If Hubble got you all excited, JWST you wait...
- Andy Rice
- 14 Sep 2010 (South Africa)
The Hubble Space Telescope let us peer deeper into space and further back in time than ever before, tantalizing scientists and ordinary Earthlings alike with its breathtaking images. But there are things out there even Hubble can’t see. And that’s where the James Webb Space Telescope - spectacular in itself – comes in.
More than 20 years in the making, the JWST promises to show us more than Hubble ever could, and, in so doing, take us back almost to the beginning of it all. It will be inaugurated four years from now, and will take up station a staggering 1.5 million kilometres away from the Earth at a spot in space with the aptly scifi-sounding name of the Lagrangian point L2.
It is expected we will be able to see almost to the very first luminous objects formed in the universe that date back to around a few hundred-million years after the Big Bang itself almost 14 billion years ago. There is even the possibility of seeing matter that has not gone through the process of becoming stars yet.
Photo: JWST's primary mirror segment is coated in gold. (Nasa)
Apart from its new scope of vision, the JWST will be an infrared telescope, whereas Hubble works in ultraviolet and visible wavelengths; this will also explain why JWST must be much colder than Hubble.
It’s also one of the reasons it cannot be near Earth. The optimal location for it is the stationary point 1.5 million kilometres away from the Earth, (the Moon's distance is 380,400km on average) in the side opposite to the sun. A unilateral sun shield, which casts a shadow on the telescope and keeps out solar radiation, will ensure that the temperature remains at an icy 50 Kelvin (-223 degrees Celsius).
Photo: The cryogenic testing of the mirrors by Ball Aerospace at Marshall Space Flight Center. (Nasa)
However, JWST has to be as big as possible. It’s four metre-wide mirror is currently being designed to be folded to fit into the launch rocket and will be unfurled once in space. But to meet weight limitations, it has to be built of ultra-light beryllium and has a complicated, honeycomb structure to increase strength and rigidity. It will also be very thin, at just about 2mm thick.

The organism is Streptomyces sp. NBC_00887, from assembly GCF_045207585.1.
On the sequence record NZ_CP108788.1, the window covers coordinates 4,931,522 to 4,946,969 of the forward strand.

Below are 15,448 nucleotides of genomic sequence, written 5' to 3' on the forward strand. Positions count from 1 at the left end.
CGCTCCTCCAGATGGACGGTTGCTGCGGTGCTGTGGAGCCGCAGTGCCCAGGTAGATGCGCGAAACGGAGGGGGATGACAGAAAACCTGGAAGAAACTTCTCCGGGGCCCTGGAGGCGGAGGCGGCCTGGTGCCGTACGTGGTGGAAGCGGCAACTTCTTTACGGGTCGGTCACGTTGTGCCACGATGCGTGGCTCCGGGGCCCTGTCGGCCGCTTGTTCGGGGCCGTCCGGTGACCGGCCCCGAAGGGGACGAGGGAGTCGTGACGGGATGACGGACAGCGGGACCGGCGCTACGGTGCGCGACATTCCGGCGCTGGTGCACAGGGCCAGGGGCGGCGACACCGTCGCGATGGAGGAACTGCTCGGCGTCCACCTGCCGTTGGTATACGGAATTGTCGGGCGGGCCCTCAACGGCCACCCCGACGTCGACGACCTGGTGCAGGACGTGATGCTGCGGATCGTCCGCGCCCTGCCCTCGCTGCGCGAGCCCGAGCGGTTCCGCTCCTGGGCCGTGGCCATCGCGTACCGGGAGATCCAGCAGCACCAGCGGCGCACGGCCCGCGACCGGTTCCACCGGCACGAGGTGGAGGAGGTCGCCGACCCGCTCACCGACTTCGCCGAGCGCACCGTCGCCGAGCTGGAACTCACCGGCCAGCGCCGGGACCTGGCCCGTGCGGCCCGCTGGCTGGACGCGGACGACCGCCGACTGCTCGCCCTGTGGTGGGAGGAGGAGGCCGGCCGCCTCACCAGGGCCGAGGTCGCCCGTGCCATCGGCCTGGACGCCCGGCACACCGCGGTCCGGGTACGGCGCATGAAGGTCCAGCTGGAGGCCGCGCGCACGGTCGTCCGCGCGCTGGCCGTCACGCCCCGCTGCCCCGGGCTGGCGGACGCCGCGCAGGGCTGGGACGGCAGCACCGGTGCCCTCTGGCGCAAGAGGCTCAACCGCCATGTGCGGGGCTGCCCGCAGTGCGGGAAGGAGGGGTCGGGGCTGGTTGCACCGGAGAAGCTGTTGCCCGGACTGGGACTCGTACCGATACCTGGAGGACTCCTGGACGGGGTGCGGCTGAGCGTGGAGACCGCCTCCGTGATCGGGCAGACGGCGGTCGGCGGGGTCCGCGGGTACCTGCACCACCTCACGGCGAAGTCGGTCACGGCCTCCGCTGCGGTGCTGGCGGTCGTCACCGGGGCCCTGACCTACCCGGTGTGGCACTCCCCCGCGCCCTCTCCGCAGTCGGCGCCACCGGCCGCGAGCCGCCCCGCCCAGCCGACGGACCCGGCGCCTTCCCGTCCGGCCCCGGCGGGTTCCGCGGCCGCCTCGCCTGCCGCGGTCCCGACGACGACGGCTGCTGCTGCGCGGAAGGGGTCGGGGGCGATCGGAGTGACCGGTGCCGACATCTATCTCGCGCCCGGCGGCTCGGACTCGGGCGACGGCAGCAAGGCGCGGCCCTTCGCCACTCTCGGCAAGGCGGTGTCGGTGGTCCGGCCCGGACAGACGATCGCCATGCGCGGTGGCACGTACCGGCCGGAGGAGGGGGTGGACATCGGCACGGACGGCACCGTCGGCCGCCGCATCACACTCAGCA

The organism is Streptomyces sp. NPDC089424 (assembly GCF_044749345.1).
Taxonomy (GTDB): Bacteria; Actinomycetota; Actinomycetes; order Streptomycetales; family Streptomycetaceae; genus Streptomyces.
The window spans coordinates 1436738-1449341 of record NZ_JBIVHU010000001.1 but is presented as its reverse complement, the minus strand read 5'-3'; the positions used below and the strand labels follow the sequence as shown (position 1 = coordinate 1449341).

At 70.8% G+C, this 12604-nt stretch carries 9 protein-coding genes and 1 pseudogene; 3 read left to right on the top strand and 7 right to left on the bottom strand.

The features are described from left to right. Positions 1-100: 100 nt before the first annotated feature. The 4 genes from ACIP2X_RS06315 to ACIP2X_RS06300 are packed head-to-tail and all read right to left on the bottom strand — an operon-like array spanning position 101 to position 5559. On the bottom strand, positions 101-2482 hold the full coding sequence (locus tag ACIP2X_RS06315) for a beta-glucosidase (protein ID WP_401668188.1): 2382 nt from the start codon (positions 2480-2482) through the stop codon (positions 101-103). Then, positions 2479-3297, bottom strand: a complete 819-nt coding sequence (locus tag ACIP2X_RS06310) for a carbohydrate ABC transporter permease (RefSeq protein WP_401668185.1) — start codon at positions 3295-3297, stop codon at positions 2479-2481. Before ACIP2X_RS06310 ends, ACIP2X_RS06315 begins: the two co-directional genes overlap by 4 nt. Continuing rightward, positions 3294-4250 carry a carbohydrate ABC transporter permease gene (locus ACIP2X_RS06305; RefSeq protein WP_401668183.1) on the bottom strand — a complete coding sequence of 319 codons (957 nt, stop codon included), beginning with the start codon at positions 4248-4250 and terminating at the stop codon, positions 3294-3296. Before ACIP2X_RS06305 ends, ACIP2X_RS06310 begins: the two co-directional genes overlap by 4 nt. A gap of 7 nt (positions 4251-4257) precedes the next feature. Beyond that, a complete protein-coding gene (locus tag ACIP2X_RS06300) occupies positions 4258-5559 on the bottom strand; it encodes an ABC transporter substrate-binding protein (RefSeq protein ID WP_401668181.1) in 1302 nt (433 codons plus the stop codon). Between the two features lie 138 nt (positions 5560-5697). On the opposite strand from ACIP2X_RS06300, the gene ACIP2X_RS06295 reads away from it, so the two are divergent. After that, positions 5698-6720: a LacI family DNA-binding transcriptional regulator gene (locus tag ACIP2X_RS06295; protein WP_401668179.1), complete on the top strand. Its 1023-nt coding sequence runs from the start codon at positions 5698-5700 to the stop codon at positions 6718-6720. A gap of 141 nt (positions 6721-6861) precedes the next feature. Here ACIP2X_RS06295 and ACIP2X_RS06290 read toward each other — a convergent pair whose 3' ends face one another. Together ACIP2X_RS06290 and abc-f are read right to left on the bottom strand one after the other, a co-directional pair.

Scientists and engineers working on JWST have learnt crucial lessons from the Hubble experience and have been using a lot of mathematical models that proved themselves on Hubble - except this time with much greater precision. Hubble was never tested on the ground, so this time, scientists plan to have at least one test run. They will use the vacuum tank at the Johnson Space Flight Centre to drop the temperature to 40 Kelvin (-233 degrees Celsius) to test the completed machine.
Photo: This illustration shows that the Chandra X-ray Observatory and the Hubble Space Telescope's Advanced Camera for Surveys looked back billions of years to see the first galaxies. Their combined effort was part of the Great Observatories Origins Deep Survey (GOODS). Hubble's successor, the James Webb Space Telescope (JWST), will gaze even farther back in time to the birth of the first stars. REUTERS/NASA and Ann Field
Dark matter, supermassive stars, the origin of galaxies, the formation of the first luminous objects, black holes in the galaxies far, far away: all of these from the annals of science fiction will come alive when JWST is launched; and it is expected that the JWST will yield far richer results than Hubble. Until then – “watch this space” takes on a whole new dimension of meaning. DM
Main illustration: NASA
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